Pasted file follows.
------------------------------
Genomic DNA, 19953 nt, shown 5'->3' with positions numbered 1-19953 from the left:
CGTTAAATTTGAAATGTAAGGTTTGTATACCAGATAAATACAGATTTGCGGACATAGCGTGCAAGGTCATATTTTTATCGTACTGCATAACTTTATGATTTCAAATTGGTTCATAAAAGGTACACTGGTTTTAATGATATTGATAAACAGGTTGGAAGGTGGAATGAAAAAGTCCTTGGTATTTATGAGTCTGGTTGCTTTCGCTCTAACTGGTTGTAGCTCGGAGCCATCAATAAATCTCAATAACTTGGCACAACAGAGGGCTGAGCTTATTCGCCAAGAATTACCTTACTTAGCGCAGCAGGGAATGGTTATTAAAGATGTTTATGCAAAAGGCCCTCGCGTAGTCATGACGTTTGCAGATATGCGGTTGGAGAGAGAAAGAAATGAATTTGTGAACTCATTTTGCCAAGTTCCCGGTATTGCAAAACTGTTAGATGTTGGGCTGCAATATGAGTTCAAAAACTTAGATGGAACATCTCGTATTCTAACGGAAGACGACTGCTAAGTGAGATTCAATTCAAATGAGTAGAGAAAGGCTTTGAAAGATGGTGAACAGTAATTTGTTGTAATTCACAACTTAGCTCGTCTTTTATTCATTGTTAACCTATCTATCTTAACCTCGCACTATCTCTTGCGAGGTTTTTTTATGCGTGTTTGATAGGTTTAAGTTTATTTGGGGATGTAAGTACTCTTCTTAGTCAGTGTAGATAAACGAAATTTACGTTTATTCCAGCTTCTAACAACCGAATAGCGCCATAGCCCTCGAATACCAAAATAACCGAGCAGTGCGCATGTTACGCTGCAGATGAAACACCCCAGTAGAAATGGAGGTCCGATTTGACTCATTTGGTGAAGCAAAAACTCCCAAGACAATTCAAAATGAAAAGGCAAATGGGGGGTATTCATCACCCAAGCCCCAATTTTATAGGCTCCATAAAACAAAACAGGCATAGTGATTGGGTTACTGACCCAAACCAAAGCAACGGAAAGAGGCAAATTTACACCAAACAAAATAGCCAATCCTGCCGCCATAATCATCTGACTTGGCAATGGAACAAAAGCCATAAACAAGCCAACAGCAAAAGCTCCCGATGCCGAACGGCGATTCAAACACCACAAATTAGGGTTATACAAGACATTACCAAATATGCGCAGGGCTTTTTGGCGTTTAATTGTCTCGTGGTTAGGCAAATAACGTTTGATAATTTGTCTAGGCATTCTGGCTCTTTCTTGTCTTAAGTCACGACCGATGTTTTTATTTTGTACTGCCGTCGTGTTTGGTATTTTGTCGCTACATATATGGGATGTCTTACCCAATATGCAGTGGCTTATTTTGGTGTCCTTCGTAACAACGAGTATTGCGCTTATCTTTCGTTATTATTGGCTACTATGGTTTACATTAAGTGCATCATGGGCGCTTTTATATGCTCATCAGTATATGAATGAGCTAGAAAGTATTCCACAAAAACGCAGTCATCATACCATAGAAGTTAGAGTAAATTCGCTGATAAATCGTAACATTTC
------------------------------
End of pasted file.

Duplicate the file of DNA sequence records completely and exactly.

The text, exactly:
Genomic DNA, 19953 nt, shown 5'->3' with positions numbered 1-19953 from the left:
CGTTAAATTTGAAATGTAAGGTTTGTATACCAGATAAATACAGATTTGCGGACATAGCGTGCAAGGTCATATTTTTATCGTACTGCATAACTTTATGATTTCAAATTGGTTCATAAAAGGTACACTGGTTTTAATGATATTGATAAACAGGTTGGAAGGTGGAATGAAAAAGTCCTTGGTATTTATGAGTCTGGTTGCTTTCGCTCTAACTGGTTGTAGCTCGGAGCCATCAATAAATCTCAATAACTTGGCACAACAGAGGGCTGAGCTTATTCGCCAAGAATTACCTTACTTAGCGCAGCAGGGAATGGTTATTAAAGATGTTTATGCAAAAGGCCCTCGCGTAGTCATGACGTTTGCAGATATGCGGTTGGAGAGAGAAAGAAATGAATTTGTGAACTCATTTTGCCAAGTTCCCGGTATTGCAAAACTGTTAGATGTTGGGCTGCAATATGAGTTCAAAAACTTAGATGGAACATCTCGTATTCTAACGGAAGACGACTGCTAAGTGAGATTCAATTCAAATGAGTAGAGAAAGGCTTTGAAAGATGGTGAACAGTAATTTGTTGTAATTCACAACTTAGCTCGTCTTTTATTCATTGTTAACCTATCTATCTTAACCTCGCACTATCTCTTGCGAGGTTTTTTTATGCGTGTTTGATAGGTTTAAGTTTATTTGGGGATGTAAGTACTCTTCTTAGTCAGTGTAGATAAACGAAATTTACGTTTATTCCAGCTTCTAACAACCGAATAGCGCCATAGCCCTCGAATACCAAAATAACCGAGCAGTGCGCATGTTACGCTGCAGATGAAACACCCCAGTAGAAATGGAGGTCCGATTTGACTCATTTGGTGAAGCAAAAACTCCCAAGACAATTCAAAATGAAAAGGCAAATGGGGGGTATTCATCACCCAAGCCCCAATTTTATAGGCTCCATAAAACAAAACAGGCATAGTGATTGGGTTACTGACCCAAACCAAAGCAACGGAAAGAGGCAAATTTACACCAAACAAAATAGCCAATCCTGCCGCCATAATCATCTGACTTGGCAATGGAACAAAAGCCATAAACAAGCCAACAGCAAAAGCTCCCGATGCCGAACGGCGATTCAAACACCACAAATTAGGGTTATACAAGACATTACCAAATATGCGCAGGGCTTTTTGGCGTTTAATTGTCTCGTGGTTAGGCAAATAACGTTTGATAATTTGTCTAGGCATTCTGGCTCTTTCTTGTCTTAAGTCACGACCGATGTTTTTATTTTGTACTGCCGTCGTGTTTGGTATTTTGTCGCTACATATATGGGATGTCTTACCCAATATGCAGTGGCTTATTTTGGTGTCCTTCGTAACAACGAGTATTGCGCTTATCTTTCGTTATTATTGGCTACTATGGTTTACATTAAGTGCATCATGGGCGCTTTTATATGCTCATCAGTATATGAATGAGCTAGAAAGTATTCCACAAAAACGCAGTCATCATACCATAGAAGTTAGAGTAAATTCGCTGATAAATCGTAACATTTC